The Works of Edmund Burke: With a Memoir, Volume 1
G. Dearborn, 1835 - English literature
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able America appear attended beauty better body BURKE called carried cause colonies common concerning consequence consider considerable constitution continued court danger duty effect England equal establishment feel force France friends give given greater hand honour human idea imagination interest judge kind laws least less liberty light look Lord mankind manner matter means measures ment mind ministers nature necessary never object observed operation opinion original pain parliament particular party passions peace perhaps persons pleasure political present principle produce proper proportion question raised reason received regard seems sense society sort species spirit stand sublime suffer suppose sure taken taste things thought tion trade true turn virtue whilst whole
Page xii - Parliament is not a congress of ambassadors from different and hostile interests ; which interests each must maintain, as an agent and advocate, against other agents and advocates ; but parliament is a deliberative assembly of one nation, with one interest, that of the whole ; where, not local purposes, not local prejudices ought to guide, but the general good, resulting from the general reason of the whole.
Page 479 - It is gone, that sensibility of principle, that chastity of honour, which felt a stain like a wound, which inspired courage whilst it mitigated ferocity, which ennobled whatever it touched, and under which vice itself lost half its evil, by losing all its grossness.
Page 246 - As long as you have the wisdom to keep the sovereign authority of this country as the sanctuary of liberty, the sacred temple consecrated to our common faith, wherever the chosen race and sons of England worship freedom, they will turn their faces towards you.
Page 246 - My hold of the colonies is in the close affection which grows from common names, from kindred blood, from similar privileges, and equal protection. These are ties which, though light as air, are as strong as links of iron. Let the colonies always keep the idea of their civil rights associated with your government; they will cling and grapple to you, and no force under heaven will be of power to tear them from their allegiance.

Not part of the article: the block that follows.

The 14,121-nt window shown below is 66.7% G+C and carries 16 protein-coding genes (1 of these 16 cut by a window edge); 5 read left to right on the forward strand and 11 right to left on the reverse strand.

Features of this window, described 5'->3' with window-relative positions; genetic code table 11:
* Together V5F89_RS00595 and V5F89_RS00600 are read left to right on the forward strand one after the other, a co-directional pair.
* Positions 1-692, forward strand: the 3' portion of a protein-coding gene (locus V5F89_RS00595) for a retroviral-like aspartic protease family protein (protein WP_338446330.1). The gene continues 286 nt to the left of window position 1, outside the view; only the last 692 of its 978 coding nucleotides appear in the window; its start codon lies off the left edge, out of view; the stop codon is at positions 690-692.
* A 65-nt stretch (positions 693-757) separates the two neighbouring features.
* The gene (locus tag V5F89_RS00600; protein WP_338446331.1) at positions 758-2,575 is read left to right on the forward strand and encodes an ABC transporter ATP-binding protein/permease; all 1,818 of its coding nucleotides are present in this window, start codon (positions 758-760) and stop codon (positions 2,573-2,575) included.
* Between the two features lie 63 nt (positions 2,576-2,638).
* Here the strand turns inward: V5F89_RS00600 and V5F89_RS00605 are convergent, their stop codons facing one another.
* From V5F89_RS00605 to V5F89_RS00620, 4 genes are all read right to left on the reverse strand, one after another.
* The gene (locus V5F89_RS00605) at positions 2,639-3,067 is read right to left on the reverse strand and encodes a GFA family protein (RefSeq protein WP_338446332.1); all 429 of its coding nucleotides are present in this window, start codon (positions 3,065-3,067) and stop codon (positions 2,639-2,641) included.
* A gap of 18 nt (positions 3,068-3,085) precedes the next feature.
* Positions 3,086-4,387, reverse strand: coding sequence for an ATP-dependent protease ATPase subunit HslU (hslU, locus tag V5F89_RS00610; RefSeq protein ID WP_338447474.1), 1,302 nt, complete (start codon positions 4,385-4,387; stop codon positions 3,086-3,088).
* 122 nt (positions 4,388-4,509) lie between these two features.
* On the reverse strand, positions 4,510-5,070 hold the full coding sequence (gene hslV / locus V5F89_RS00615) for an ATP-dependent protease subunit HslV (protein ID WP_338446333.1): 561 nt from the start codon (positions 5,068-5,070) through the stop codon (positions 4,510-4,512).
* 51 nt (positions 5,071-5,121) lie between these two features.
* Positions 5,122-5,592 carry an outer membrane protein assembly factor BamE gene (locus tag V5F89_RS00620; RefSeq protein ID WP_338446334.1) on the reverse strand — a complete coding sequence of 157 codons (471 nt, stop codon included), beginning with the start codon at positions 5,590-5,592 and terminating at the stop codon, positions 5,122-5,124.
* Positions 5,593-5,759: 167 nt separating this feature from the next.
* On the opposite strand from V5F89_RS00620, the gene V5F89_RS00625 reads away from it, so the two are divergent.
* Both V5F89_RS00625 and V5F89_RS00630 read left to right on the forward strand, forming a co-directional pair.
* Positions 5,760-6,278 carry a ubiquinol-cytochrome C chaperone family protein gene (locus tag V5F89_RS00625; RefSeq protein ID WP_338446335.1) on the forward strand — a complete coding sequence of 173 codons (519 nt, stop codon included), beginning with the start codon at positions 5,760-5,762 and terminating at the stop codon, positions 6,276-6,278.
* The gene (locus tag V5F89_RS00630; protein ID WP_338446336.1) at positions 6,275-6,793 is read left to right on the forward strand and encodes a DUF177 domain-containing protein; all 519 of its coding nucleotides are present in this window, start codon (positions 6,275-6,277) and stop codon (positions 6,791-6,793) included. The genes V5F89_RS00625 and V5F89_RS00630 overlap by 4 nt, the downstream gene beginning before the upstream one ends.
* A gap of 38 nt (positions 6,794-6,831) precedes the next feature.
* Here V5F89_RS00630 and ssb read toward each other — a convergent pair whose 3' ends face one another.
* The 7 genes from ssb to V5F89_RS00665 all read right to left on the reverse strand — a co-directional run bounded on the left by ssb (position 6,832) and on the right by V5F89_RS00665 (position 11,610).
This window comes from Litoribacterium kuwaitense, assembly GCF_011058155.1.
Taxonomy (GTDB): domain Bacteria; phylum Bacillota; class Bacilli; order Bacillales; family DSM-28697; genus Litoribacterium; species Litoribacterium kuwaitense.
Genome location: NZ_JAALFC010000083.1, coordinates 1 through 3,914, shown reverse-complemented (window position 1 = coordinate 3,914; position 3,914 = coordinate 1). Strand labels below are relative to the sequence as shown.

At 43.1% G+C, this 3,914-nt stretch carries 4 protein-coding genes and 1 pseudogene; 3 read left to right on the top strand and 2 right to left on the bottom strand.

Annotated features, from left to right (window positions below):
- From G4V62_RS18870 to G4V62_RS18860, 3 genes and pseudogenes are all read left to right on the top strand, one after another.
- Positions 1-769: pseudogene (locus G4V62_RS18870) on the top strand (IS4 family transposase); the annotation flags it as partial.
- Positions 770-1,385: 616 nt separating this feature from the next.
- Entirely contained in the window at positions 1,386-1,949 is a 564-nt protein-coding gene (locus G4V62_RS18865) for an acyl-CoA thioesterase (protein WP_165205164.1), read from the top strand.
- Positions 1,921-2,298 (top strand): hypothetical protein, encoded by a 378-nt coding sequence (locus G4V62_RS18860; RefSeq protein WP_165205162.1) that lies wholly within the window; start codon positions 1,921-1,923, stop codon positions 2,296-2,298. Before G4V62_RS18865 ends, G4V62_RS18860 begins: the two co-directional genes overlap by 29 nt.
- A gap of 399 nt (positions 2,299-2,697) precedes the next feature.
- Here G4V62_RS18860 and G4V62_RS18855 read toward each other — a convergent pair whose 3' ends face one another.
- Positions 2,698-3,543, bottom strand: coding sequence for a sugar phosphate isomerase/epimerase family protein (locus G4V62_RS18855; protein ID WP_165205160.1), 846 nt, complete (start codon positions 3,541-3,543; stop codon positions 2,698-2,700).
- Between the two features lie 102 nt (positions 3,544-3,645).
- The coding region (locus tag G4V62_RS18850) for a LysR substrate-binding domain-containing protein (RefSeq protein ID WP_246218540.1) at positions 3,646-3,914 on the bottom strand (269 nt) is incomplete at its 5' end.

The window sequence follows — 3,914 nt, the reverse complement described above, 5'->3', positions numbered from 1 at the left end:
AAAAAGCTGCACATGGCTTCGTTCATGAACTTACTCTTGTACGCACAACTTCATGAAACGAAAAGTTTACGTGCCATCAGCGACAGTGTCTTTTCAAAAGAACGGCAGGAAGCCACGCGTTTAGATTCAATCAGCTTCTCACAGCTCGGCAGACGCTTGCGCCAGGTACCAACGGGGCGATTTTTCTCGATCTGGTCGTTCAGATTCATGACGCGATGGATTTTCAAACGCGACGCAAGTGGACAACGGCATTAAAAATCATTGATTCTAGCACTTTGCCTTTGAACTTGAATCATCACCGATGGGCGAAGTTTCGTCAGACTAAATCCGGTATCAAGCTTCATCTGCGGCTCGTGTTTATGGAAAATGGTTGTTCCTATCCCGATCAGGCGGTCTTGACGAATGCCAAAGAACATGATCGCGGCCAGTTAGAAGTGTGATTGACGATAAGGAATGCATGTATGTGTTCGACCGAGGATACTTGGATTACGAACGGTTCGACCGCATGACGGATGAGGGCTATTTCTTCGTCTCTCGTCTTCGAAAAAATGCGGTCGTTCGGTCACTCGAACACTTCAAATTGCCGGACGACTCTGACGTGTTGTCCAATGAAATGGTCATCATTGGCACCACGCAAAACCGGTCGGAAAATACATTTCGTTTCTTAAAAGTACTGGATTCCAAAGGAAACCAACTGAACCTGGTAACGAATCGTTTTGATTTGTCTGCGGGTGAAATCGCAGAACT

Page 488 - As the ends of such a partnership cannot be obtained in many generations, it becomes a partnership not only between those who are living but between those who are living, those who are dead, and those who are to be born.
Page 226 - First, sir, permit me to observe that the use of force alone is but temporary. It may subdue for a moment, but it does not remove the necessity of subduing again, and a nation is not governed which is perpetually to be conquered.
Page xxix - Abdiel, faithful found, Among the faithless faithful only he; Among innumerable false unmoved, Unshaken, unseduced, unterrified, His loyalty he kept, his love, his zeal ; Nor number nor example with him wrought To swerve from truth, or change his constant mind, Though single.
Page 478 - It is now sixteen or seventeen years since I saw the queen of France, then the dauphiness, at Versailles ; and surely never lighted on this orb, which she hardly seemed to touch, a more delightful vision.
Page 228 - Three thousand miles of ocean lie between you and them. No contrivance can prevent the effect of this distance in weakening government. . Seas roll, and months pass, between the order and the execution ; and the want of a speedy explanation of a single point is enough to defeat a whole system.
Page 219 - Certainly, gentlemen, it ought to be the happiness and glory of a representative to live in the strictest union, the closest correspondence, and the most unreserved communication with his constituents. Their wishes ought to have great weight with him ; their opinion high respect ; their business unremitted attention. It is his duty to sacrifice his repose, his pleasure, his satisfactions, to theirs ; and, above all, ever, and in all cases, to prefer their interest to his own.